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Author Topic: HV wire  (Read 313 times)
N2JXN
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Posts: 189




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« on: December 24, 2007, 01:48:38 PM »

Does anybody know of a source of 1000volt 14,16,or 18 awg wire.

Hope everybody has a great and healthy holiday
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AC5UP
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Posts: 3870




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« Reply #1 on: December 24, 2007, 02:21:04 PM »

Check locally for any outfit that carries aviation surplus parts, does aircraft repair or deals in avionics. American Airlines had a surplus outlet in Tulsa many years ago and something like a wing wiring harness is about as good as it gets in terms of wire quality. Silver Teflon wrapped in nylon braid covered with a clear plastic sheath and designed for conductivity, mechanical strength, abrasion resistance. Solders easily, too.

No voltage rating as each wire in the bundle was marked only with a reference code per the blueprints -but- Teflon has excellent dielectric properties and 1000v should be no problem for the 12 or 14ga stuff I've seen.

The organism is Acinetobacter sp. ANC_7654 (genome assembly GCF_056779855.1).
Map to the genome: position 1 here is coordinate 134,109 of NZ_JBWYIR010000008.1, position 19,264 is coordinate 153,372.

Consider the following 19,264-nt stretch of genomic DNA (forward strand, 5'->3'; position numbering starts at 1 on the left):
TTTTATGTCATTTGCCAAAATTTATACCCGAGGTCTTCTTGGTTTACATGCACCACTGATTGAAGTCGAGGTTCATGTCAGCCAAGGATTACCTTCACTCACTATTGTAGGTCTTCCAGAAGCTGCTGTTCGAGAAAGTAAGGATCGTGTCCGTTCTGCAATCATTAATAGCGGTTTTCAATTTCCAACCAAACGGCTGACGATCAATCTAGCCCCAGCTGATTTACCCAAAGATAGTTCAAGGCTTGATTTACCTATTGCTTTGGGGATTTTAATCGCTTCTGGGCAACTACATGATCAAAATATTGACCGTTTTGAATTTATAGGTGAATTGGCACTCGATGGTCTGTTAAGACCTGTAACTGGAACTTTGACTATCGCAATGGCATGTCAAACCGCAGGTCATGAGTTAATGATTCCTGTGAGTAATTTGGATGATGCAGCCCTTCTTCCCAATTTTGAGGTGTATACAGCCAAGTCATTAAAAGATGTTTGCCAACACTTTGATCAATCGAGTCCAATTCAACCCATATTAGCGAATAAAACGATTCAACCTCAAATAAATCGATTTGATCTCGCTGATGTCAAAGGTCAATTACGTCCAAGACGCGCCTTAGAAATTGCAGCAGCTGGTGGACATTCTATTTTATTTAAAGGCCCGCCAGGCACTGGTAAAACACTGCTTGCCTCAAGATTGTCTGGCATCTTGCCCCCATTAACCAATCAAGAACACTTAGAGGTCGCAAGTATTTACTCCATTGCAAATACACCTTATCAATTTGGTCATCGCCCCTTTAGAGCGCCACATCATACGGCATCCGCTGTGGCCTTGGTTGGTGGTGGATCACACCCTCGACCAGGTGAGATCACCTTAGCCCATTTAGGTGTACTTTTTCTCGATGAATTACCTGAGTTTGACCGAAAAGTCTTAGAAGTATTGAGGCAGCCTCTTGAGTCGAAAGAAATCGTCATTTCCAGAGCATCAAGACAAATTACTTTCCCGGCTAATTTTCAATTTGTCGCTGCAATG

Sometimes you can turn on the OM charm and score a short reel for next to nothing. Wink
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N3JBH
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« Reply #2 on: December 24, 2007, 02:25:55 PM »

mcmaster carr and mouser electronics.
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AC5E
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Posts: 3585




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« Reply #3 on: December 24, 2007, 03:28:57 PM »

Most silicone "test prod lead," the stuff that comes with Simpson 260's and the like, will hold 5 KV short time and 1 KV forever. Most professional electronics supply houses have red, black, and white, and some also stock yellow.

Look in the yellow pages for "electronic supply," and ignore Radio Shack. If you cannot find one, ask your local TV tech where he gets parts.